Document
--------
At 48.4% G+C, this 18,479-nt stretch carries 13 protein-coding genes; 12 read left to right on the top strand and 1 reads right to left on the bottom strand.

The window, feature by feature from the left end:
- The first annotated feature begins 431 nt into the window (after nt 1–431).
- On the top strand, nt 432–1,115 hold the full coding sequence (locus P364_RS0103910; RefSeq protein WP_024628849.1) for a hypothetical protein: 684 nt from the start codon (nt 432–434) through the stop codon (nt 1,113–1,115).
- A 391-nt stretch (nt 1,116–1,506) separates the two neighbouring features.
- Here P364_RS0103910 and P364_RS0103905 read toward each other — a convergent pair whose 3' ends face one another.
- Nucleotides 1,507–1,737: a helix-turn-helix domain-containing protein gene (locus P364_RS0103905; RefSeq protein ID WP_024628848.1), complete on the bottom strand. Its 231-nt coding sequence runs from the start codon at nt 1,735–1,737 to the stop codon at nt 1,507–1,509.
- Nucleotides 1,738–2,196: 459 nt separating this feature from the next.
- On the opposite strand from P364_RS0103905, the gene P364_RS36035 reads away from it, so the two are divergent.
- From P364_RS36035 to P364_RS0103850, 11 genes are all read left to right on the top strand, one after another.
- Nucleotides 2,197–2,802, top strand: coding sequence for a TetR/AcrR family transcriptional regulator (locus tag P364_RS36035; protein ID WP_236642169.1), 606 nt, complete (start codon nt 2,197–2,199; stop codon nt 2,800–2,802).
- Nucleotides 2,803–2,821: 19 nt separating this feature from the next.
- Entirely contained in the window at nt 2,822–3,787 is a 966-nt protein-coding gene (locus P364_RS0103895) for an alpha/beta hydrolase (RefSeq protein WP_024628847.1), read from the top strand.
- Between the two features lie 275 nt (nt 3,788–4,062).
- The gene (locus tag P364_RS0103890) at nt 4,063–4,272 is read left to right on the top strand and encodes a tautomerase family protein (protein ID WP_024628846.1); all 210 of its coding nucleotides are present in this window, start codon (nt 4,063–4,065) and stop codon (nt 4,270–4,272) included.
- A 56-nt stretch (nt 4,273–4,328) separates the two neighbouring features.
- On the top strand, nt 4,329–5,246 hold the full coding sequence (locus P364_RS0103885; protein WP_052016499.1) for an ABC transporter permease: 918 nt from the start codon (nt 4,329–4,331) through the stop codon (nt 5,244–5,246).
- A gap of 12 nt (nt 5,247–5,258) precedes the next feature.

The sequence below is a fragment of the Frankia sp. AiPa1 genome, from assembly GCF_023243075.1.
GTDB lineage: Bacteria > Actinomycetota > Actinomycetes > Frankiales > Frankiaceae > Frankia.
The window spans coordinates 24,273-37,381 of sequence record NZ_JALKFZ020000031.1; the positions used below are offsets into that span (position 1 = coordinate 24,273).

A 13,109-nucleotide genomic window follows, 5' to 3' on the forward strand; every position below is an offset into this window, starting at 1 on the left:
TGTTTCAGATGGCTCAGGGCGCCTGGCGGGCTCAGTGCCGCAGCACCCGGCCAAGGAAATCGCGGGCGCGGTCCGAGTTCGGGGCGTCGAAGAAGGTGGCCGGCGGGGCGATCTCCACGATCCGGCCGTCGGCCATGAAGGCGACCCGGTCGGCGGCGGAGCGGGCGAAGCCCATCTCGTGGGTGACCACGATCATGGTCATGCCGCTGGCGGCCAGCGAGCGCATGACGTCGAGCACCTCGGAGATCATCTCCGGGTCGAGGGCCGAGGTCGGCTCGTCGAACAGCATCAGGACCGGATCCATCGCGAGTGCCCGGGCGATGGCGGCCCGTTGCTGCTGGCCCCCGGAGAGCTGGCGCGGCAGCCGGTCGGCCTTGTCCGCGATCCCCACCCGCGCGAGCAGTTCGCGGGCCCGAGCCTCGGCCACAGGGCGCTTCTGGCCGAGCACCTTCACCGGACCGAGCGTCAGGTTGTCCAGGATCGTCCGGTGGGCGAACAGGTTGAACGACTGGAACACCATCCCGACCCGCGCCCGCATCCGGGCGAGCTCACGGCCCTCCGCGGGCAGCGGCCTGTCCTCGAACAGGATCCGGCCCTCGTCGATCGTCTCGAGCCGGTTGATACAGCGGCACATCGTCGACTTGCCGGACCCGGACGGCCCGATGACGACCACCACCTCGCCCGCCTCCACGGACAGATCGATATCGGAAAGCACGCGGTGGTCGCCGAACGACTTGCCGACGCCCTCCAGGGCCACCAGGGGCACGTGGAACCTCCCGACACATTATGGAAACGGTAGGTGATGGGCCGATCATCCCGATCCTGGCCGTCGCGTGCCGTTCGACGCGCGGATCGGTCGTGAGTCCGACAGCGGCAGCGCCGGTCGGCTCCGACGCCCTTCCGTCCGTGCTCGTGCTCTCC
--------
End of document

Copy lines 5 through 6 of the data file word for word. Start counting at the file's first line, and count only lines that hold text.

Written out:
- A 391-nt stretch (nt 1,116–1,506) separates the two neighbouring features.
- Here P364_RS0103910 and P364_RS0103905 read toward each other — a convergent pair whose 3' ends face one another.